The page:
Contractors need to understand that their workers don’t just show up at the jobsite and check their distractions at the front gate. Workers bring many of their outside distractions and personal challenges with them to work.  These distractions can lead to a level of presenteeism that contributes to a lack of engagement and concentration on work tasks. This, in turn, leads to incidents and injuries.

Many contractors believe the way to fix a safety problem (incidents and injuries) is to implement a new safety program. Simply put — that doesn’t solve the problem. The bottom line is that contractors need to focus their efforts on the mental wellbeing and suicide prevention aspects of their workforce. It’s a shift in safety thinking from programs to a focus on the worker’s mindset: “What’s under the hardhat?”

The effects of distraction and presenteeism by workers can include the following:

  • Increased near hits/misses
  • Serious injuries and fatalities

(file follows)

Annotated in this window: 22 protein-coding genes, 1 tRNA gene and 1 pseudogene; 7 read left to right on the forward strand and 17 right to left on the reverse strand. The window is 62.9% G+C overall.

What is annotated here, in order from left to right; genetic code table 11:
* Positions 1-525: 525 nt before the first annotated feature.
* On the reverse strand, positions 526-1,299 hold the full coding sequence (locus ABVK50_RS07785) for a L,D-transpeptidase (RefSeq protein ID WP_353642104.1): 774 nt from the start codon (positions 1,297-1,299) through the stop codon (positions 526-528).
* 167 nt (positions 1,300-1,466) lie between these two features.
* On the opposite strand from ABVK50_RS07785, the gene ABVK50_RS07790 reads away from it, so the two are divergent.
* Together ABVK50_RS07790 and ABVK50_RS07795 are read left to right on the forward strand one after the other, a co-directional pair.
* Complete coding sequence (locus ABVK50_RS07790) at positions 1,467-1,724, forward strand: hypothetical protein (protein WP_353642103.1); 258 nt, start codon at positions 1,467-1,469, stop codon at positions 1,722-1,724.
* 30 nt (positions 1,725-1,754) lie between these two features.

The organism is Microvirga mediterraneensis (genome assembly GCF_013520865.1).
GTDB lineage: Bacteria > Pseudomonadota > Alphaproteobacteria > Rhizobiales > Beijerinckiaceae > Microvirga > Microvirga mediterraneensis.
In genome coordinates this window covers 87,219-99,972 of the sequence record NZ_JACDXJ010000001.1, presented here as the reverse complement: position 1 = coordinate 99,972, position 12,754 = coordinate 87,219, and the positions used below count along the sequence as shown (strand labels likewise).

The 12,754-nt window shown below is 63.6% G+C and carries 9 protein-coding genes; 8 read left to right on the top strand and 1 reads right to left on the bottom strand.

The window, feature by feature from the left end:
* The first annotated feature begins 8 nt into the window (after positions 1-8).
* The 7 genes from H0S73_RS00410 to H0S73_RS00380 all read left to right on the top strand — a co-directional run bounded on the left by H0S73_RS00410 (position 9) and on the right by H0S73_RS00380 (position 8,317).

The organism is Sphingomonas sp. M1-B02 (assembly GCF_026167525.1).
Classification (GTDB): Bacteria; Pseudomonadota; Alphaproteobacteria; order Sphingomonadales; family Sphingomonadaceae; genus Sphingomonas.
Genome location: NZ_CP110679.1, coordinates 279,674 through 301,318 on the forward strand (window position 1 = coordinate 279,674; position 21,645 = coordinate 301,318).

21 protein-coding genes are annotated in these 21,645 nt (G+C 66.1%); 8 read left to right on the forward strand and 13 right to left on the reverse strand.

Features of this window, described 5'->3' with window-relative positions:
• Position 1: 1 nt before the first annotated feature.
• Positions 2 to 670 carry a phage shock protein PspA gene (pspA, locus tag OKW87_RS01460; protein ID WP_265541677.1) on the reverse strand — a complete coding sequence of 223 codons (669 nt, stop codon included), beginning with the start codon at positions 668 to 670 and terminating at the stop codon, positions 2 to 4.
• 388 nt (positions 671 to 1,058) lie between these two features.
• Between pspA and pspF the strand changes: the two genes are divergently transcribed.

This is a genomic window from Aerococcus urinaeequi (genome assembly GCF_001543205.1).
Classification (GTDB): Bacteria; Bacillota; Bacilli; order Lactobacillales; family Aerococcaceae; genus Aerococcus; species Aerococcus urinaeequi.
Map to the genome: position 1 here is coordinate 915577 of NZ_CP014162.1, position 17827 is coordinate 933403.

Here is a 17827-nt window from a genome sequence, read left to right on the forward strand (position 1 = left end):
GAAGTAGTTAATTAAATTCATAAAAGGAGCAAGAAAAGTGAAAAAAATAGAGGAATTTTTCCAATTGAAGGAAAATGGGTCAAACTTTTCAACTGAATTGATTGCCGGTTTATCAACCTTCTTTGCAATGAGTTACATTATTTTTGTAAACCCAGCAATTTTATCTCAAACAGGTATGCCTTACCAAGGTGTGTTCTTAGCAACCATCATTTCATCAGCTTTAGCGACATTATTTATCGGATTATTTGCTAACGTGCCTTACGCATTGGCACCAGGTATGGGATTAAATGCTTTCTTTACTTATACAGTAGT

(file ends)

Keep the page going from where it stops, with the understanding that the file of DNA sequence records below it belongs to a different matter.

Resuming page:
• Reputational risk

These effects can also have an impact on company profits, including:

  • Quality defects and rework
  • Schedule impacts and overtime
  • Sequence and schedule delays
  • Unnecessary overtime
  • Equipment damage
  • And many more

Our Help Is Concrete

To help you better understand how to implement a worker wellbeing culture within your company, we’ve created a Construction Wellbeing Model that provides a framework for developing and implementing a tactical strategy to improve and support your workers and company.

Or, if you’re simply interested in learning more about our Worker Wellbeing and Suicide Prevention service and how we can help you tackle the issues your employees may be dealing with, please don’t hesitate to contact us.